Yesterday, I attended an IEP meeting in my new role as Lead Teacher for our Hearing Itinerant program. As we were completing the paperwork, people asked questions about what forms to use and what to write. There was one form I'd never used before and they all looked to me, wanting to know what to do. Since I've only been lead teacher for two months, I was able to say - "I don't know, I've never done this form before." without fear of consequences. I figure I've got until after winter break to use the "I'm new at this" excuse.
But then it hit me - so I said it out loud - god forbid I don't blurt out every thought in my head - "They appointed me the lead but I'm just an itinerant teacher - I have no special skills or knowledge to be the Lead!" Which is completely true! Luckily, it was a great group at the meeting and we got the paperwork done and everyone left happy.
I was just thinking about this again and it reminded me of when I won the Cheerios contest and got the book contract. After the news got out, I started being asked for my opinion on all aspects of the writing/publishing process from both writer friends and writer strangers. I was even asked to speak at our local SCBWI group about my experiences with the contest, publishing...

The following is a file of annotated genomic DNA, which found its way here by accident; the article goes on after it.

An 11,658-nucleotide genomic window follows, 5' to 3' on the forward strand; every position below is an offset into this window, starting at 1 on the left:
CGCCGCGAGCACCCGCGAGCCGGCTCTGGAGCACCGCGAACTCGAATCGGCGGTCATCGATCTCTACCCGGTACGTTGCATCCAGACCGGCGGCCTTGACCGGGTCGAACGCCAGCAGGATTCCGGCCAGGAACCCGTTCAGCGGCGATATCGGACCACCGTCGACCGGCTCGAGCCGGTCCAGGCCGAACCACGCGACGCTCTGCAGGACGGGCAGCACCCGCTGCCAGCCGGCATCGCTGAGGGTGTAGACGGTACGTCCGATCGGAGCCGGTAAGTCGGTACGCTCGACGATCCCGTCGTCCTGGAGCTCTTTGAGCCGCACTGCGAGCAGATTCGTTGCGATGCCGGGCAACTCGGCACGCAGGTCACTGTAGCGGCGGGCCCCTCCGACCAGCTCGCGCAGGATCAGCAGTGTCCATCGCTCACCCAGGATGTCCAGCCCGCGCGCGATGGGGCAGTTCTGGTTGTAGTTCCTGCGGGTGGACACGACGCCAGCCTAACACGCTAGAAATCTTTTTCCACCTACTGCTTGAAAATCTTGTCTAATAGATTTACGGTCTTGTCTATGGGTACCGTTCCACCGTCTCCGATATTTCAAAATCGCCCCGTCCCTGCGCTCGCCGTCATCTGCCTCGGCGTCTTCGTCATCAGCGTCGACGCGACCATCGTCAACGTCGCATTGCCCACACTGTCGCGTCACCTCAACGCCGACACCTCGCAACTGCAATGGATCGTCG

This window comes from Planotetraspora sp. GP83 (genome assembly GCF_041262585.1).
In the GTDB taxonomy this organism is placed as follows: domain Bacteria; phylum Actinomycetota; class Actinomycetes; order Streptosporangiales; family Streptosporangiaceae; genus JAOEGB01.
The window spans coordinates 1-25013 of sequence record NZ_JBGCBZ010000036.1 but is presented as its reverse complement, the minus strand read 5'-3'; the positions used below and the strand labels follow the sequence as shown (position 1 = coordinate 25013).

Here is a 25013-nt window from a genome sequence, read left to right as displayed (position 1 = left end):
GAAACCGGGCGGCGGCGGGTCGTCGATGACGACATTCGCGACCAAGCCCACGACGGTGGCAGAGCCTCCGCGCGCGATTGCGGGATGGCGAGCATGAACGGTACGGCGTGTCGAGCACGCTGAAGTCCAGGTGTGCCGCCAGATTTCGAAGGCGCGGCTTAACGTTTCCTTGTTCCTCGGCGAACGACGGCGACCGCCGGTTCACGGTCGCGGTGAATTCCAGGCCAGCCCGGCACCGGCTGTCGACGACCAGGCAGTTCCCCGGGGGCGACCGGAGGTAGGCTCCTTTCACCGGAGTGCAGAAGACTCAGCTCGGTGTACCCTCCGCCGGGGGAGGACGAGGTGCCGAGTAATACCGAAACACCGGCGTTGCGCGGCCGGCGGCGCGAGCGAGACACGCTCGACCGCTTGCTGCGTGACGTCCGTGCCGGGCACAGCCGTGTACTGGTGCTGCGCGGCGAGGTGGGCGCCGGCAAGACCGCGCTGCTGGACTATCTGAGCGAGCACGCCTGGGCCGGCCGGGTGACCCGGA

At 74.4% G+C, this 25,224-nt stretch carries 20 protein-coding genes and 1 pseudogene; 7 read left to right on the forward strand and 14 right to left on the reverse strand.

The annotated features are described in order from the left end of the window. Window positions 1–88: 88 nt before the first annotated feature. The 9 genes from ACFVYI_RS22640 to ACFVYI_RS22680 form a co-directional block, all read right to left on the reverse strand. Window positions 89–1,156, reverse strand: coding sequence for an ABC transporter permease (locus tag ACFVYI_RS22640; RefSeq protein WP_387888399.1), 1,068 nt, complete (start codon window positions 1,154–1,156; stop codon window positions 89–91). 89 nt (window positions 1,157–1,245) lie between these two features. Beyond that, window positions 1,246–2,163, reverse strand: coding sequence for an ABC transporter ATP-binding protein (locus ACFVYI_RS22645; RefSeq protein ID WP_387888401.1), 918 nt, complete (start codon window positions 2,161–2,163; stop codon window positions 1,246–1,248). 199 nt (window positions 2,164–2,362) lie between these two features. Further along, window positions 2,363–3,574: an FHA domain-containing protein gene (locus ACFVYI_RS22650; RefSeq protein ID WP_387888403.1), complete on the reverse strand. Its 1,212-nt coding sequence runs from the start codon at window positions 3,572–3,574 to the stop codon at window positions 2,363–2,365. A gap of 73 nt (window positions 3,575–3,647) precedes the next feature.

At the meeting, after explaining that I'd only had 1 1/2 beers with dinner (I didn't want to start rumors about being a drunk) I told the group - some of whom were waiting to hear from a knowledgeable, about-to-be-published author - I said, "I'm just a writer like all of you and six months ago I was a writer who'd never gotten a positive response in all the years I'd been submitting my work!"
So, what's my point? My point is, I'm amazed how giving someone a new title - "Lead Teacher" "Contest Winner" "Published Author" - it instantly changes the way people perceive you and the expectations they have of you. It's crazy, isn't it? Has this happened to anyone else?
Anyone? Bueller? Bueller?